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King's Disease II

King's Disease II

UPC: 196292266245

Format: LP (2 disc)

Regular price $31.95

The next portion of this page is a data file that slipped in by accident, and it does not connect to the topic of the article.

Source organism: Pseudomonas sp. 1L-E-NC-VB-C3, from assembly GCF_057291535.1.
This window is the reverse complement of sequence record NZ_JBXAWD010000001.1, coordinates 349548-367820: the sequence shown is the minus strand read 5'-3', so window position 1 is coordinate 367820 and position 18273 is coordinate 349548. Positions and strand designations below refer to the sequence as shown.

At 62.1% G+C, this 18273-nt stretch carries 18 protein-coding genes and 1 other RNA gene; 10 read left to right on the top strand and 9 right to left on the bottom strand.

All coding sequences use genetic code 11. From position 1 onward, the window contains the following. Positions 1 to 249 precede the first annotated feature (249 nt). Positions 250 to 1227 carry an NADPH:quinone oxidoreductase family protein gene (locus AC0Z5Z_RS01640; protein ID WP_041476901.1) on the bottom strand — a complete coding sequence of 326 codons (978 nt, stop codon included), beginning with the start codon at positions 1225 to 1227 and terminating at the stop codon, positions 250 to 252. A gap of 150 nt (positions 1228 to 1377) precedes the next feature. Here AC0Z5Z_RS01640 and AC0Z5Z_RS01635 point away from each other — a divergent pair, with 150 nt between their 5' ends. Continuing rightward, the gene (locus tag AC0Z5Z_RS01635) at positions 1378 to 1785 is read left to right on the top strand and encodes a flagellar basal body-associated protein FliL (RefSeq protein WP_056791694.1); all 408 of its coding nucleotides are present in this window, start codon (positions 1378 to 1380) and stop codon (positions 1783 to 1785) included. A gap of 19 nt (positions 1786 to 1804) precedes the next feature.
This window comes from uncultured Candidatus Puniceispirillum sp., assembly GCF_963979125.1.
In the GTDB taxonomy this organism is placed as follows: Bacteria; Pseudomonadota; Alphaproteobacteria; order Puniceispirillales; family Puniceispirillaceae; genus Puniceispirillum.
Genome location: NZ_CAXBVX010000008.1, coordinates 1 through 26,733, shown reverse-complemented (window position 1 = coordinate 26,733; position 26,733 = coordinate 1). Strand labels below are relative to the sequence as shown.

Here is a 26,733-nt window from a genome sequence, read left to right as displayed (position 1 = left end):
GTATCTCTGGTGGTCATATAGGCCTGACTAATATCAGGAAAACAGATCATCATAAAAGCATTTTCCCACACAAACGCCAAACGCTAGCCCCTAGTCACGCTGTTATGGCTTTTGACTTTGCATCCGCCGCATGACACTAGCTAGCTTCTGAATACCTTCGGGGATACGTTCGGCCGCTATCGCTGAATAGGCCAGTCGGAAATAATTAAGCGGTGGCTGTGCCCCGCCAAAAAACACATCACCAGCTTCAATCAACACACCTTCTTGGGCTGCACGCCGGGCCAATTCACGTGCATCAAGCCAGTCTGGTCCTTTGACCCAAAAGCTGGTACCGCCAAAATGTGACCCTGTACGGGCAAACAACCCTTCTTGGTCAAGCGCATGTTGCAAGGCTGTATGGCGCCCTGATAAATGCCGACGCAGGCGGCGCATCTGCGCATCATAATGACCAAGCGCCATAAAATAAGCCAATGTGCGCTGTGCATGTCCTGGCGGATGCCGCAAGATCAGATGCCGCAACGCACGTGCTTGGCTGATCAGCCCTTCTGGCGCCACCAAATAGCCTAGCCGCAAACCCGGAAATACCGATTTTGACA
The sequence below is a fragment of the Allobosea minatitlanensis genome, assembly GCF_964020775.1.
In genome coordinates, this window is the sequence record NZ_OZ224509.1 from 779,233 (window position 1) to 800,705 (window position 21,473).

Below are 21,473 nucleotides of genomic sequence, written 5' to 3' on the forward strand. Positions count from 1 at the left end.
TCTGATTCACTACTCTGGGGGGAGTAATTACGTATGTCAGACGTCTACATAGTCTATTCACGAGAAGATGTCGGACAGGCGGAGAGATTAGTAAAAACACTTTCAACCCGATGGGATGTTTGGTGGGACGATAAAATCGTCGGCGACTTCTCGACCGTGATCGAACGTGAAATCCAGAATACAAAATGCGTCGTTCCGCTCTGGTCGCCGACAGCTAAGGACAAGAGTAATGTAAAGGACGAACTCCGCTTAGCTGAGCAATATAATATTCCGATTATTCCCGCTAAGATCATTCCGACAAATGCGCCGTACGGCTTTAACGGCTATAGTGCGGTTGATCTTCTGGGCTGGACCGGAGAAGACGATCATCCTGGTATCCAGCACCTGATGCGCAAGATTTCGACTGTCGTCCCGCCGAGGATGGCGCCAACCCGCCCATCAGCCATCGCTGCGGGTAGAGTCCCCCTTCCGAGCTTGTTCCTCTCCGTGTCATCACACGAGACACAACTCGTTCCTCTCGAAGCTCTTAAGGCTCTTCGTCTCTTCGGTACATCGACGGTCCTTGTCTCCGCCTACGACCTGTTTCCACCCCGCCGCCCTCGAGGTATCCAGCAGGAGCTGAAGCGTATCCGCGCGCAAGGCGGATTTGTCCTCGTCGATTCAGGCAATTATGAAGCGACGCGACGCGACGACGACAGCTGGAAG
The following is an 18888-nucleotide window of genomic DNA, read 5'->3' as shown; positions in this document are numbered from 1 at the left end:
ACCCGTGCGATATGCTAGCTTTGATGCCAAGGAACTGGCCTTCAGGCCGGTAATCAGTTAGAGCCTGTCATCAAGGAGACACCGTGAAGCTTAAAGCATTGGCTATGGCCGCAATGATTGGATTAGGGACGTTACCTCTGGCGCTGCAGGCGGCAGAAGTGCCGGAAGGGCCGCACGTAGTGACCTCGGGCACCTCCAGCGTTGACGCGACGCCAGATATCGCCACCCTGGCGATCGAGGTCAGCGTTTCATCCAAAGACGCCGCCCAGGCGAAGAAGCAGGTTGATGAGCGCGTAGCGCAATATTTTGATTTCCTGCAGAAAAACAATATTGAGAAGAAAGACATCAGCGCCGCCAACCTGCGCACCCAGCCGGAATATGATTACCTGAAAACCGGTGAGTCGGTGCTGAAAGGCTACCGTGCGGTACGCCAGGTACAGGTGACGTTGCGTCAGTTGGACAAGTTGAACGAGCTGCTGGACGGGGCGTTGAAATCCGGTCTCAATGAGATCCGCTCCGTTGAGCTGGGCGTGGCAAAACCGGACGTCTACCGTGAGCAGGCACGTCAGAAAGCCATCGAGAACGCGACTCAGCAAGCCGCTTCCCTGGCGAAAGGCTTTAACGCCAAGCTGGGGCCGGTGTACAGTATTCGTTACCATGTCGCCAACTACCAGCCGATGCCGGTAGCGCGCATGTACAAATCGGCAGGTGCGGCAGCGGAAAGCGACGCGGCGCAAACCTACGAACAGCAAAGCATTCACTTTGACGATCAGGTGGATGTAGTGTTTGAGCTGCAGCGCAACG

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After 2019's disappointing Kanye West-produced Nasir, legendary Queens rapper Nas bounced back with 2020 album King's Disease. With the benefit of exhilarating Hit-Boy production on every track, Nas was revitalized, and the album scored the rapper his first Grammy, three decades into his craft. Sequel King's Disease II bests its predecessor. Hit-Boy takes on the production once more, but instead of relying mainly on throwback beats and wistful nostalgia, this installment of the series is darker, moodier, and more direct. Hit-Boy's beats are often tense and atmospheric, giving the album a cinematic feel as Nas leans harder into storytelling with his lyricism. He still spends time examining the past, but it's more of a history lesson than a fond remembrance. "Death Row East" is perhaps the best example of this, with lyrics that lay out a vivid personal perspective on the East Coast/West Coast beef of the '90s rap scene, Tupac Shakur's death, and Nas' role in those charged times. The warm soul samples and dusty drum loops of "Store Run" offer an old-school backdrop for reflection on memories both glorious and painful, and "Rare" finds Nas and Hit-Boy matching powers with ambitious beat-switching production and a whirlwind of quickly shifting flows and vocal hooks. King's Disease II takes chances, presenting thoughtful, searching instrumentals like "Nobody" (which features a bold verse from the one and only Lauryn Hill) alongside more modernized trap beats like "40 Side" or "YKTV." The album moves smoothly through its various modes, with rowdy tracks highlighted by strong features from Eminem and A Boogie wit da Hoodie transitioning into more introspective and even softly romantic material on the album's second half. Nas sounds sharp and inspired throughout, giving performances that recall the uncanny brilliance that made his earliest work essential, but also showing he's still capable of taking his art to new places. ~ Fred Thomas


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